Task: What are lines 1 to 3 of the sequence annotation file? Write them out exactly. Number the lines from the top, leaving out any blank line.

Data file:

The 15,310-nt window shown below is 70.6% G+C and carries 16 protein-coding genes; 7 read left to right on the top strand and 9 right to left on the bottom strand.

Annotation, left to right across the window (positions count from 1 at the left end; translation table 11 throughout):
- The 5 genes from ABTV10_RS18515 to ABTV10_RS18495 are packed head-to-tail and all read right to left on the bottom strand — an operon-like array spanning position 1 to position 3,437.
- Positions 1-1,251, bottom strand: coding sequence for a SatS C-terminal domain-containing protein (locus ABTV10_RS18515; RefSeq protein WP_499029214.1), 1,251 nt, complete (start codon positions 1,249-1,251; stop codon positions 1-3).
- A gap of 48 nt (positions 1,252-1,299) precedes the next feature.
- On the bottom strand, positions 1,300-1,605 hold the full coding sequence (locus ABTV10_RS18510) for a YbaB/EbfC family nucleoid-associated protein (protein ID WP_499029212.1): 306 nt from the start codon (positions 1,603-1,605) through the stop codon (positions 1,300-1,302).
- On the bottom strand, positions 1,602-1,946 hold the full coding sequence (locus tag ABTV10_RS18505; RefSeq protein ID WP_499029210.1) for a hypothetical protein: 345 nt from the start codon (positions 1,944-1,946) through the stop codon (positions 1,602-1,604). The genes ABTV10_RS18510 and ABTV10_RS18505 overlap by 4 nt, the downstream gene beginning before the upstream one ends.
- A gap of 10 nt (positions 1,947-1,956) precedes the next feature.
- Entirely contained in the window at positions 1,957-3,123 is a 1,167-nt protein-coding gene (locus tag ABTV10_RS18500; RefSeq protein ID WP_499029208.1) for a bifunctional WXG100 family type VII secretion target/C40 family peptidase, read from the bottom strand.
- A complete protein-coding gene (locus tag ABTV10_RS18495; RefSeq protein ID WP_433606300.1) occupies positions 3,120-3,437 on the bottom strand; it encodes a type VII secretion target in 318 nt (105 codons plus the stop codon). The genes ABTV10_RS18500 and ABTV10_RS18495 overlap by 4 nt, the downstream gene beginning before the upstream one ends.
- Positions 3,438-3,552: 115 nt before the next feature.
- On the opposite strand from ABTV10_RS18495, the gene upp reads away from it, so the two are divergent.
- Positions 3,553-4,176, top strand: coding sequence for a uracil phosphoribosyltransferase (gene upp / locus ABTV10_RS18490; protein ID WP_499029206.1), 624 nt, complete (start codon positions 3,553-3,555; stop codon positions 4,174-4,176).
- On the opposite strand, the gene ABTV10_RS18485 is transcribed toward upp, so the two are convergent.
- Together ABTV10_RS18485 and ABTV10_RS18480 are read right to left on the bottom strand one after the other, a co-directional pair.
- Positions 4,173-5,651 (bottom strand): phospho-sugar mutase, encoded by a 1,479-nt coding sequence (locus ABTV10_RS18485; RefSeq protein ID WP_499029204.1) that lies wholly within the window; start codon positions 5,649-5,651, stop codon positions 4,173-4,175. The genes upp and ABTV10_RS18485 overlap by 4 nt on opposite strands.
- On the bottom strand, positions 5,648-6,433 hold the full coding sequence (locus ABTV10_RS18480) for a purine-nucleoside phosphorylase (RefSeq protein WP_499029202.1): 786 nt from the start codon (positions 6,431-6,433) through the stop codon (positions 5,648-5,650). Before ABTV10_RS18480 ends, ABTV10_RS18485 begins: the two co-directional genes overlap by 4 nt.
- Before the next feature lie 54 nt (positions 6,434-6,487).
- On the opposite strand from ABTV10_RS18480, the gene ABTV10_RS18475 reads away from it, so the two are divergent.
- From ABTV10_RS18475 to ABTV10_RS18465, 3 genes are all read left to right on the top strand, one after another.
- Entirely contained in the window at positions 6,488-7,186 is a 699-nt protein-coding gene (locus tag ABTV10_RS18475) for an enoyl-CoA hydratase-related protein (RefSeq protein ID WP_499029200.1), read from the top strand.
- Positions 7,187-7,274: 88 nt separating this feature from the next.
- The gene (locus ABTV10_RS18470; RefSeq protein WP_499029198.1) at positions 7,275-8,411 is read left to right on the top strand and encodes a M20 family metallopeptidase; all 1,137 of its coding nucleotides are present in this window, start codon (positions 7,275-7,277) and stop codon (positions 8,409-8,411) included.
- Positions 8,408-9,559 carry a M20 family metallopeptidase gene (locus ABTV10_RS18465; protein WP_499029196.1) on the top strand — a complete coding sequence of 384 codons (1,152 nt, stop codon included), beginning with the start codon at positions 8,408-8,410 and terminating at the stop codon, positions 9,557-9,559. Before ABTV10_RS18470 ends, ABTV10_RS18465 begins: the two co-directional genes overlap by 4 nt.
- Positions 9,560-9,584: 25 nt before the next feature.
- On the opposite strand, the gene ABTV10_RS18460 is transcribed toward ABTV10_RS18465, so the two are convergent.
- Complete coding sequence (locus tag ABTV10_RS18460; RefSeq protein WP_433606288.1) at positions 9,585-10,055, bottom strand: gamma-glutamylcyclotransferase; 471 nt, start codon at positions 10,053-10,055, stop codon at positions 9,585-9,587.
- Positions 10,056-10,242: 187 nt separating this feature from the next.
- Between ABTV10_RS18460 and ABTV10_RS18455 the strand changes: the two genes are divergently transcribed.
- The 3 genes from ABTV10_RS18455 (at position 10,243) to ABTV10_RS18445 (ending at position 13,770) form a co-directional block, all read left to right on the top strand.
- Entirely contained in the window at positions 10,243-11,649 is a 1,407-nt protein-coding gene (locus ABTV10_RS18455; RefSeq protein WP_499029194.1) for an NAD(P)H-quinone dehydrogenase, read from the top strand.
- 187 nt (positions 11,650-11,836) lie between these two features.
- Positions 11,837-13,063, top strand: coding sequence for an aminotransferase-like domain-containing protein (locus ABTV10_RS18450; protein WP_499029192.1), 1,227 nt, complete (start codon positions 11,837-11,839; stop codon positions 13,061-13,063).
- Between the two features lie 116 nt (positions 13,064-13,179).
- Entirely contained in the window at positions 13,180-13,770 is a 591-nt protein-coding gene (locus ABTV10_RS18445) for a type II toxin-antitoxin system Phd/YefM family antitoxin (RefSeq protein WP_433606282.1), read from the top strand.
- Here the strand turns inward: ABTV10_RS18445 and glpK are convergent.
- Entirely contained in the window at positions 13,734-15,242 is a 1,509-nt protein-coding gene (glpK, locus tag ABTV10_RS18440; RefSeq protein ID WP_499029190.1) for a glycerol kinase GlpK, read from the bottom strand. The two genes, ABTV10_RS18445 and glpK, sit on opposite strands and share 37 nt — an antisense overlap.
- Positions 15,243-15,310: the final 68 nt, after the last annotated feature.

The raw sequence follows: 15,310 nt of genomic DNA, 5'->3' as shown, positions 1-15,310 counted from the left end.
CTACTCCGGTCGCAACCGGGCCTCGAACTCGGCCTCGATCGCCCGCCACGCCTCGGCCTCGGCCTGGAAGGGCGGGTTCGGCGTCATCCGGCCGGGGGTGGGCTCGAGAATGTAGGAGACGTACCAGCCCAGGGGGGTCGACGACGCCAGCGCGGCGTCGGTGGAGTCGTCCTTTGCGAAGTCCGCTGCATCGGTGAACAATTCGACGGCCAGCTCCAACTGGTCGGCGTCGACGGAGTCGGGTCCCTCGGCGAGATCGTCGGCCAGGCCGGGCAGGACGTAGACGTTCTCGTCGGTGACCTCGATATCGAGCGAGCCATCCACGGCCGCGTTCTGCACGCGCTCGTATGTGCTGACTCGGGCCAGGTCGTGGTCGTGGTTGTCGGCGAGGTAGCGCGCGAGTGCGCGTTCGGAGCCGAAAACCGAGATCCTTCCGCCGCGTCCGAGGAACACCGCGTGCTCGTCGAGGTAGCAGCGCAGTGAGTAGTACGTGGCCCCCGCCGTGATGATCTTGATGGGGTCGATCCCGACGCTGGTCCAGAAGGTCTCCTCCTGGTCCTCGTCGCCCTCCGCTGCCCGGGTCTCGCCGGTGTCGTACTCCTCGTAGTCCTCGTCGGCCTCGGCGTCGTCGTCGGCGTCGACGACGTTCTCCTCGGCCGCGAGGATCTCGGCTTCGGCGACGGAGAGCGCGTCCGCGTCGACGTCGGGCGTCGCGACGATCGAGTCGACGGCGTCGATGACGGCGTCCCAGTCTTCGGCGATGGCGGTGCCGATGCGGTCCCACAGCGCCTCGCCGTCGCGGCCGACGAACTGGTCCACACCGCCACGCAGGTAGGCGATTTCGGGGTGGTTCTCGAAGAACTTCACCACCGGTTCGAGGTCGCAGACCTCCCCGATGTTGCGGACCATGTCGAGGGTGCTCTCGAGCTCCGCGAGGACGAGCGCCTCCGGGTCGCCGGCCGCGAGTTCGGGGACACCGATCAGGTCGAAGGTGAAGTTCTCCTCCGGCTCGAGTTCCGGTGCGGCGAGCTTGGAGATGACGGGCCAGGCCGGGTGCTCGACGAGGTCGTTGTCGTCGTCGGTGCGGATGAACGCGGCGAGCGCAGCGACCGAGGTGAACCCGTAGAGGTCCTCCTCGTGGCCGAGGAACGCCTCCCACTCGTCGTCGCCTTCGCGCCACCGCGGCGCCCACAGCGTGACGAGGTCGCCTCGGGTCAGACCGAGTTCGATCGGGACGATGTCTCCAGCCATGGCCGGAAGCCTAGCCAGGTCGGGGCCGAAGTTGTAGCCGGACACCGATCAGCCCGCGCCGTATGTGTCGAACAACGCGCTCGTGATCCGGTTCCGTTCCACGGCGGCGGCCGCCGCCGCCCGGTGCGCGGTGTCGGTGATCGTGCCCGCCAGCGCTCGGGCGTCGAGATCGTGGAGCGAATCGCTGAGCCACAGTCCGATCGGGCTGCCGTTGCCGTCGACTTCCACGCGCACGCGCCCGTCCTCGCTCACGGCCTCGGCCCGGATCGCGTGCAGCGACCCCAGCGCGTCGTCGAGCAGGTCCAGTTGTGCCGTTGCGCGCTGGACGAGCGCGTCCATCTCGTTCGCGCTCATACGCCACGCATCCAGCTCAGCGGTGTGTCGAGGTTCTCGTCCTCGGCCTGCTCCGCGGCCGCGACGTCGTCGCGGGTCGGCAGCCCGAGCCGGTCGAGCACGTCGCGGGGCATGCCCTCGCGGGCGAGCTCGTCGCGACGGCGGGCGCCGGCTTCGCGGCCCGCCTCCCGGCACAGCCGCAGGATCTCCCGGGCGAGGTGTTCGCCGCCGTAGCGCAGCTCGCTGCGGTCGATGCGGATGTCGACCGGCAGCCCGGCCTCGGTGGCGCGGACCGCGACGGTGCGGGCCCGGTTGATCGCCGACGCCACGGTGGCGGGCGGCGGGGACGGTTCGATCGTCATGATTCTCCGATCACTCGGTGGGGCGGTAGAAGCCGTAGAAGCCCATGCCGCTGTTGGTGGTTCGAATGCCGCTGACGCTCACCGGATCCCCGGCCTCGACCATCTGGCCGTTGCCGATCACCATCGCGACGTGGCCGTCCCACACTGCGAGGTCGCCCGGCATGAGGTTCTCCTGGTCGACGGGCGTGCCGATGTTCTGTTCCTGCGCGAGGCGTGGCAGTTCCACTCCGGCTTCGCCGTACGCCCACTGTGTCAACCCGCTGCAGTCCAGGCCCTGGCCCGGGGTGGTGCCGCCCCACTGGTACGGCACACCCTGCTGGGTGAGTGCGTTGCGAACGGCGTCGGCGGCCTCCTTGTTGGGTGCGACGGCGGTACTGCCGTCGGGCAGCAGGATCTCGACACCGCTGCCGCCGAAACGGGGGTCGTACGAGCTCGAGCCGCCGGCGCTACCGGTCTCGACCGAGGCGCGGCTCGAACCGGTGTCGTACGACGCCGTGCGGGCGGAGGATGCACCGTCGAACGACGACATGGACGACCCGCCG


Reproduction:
The 15,310-nt window shown below is 70.6% G+C and carries 16 protein-coding genes; 7 read left to right on the top strand and 9 right to left on the bottom strand.

Annotation, left to right across the window (positions count from 1 at the left end; translation table 11 throughout):
- The 5 genes from ABTV10_RS18515 to ABTV10_RS18495 are packed head-to-tail and all read right to left on the bottom strand — an operon-like array spanning position 1 to position 3,437.